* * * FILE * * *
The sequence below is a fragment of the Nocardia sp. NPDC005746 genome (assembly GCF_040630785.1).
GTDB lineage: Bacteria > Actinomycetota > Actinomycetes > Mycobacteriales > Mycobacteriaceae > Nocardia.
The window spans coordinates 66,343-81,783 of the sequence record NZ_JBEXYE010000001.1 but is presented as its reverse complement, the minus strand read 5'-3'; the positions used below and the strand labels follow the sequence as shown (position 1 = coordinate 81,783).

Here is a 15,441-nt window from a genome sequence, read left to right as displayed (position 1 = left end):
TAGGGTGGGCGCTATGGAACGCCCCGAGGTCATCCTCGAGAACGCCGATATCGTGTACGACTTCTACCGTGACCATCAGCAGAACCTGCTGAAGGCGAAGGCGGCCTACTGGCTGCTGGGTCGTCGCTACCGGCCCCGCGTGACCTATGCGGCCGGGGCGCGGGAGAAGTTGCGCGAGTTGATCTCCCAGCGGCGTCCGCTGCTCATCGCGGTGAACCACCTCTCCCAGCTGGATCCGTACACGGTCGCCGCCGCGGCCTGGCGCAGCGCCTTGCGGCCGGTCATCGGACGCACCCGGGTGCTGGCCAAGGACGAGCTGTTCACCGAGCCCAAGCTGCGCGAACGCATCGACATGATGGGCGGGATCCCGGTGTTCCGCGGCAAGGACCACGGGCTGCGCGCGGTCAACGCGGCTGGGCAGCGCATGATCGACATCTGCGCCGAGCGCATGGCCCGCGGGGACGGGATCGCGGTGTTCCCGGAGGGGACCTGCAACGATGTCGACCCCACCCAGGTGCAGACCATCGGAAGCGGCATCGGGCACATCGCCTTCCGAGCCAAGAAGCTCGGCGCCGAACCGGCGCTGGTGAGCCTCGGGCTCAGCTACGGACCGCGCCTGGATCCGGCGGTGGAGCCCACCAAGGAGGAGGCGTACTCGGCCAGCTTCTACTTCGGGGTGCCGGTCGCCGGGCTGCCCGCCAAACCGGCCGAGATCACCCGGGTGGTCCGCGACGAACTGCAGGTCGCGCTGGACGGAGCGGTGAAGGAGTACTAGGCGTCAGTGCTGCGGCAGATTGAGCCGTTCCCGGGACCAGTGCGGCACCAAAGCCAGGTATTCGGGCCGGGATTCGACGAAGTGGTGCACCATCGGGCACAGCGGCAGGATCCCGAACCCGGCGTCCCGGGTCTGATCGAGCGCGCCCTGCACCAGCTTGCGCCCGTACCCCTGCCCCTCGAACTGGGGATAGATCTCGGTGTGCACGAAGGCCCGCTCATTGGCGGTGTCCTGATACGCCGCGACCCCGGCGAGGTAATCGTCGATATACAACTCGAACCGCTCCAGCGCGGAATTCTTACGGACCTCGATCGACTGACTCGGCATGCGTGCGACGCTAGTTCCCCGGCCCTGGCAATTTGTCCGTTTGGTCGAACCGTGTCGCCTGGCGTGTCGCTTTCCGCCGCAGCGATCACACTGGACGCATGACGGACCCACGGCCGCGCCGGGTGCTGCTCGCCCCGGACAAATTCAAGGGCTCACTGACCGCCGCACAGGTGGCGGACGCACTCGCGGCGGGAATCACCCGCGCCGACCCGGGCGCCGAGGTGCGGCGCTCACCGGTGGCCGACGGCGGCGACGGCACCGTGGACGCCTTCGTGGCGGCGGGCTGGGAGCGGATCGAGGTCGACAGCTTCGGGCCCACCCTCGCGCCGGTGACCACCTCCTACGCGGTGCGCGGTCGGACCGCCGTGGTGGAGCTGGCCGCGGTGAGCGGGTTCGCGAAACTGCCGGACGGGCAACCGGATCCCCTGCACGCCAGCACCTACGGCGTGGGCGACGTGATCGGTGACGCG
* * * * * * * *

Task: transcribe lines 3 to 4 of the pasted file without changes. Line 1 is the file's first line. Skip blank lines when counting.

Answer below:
The window spans coordinates 66,343-81,783 of the sequence record NZ_JBEXYE010000001.1 but is presented as its reverse complement, the minus strand read 5'-3'; the positions used below and the strand labels follow the sequence as shown (position 1 = coordinate 81,783).

Here is a 15,441-nt window from a genome sequence, read left to right as displayed (position 1 = left end):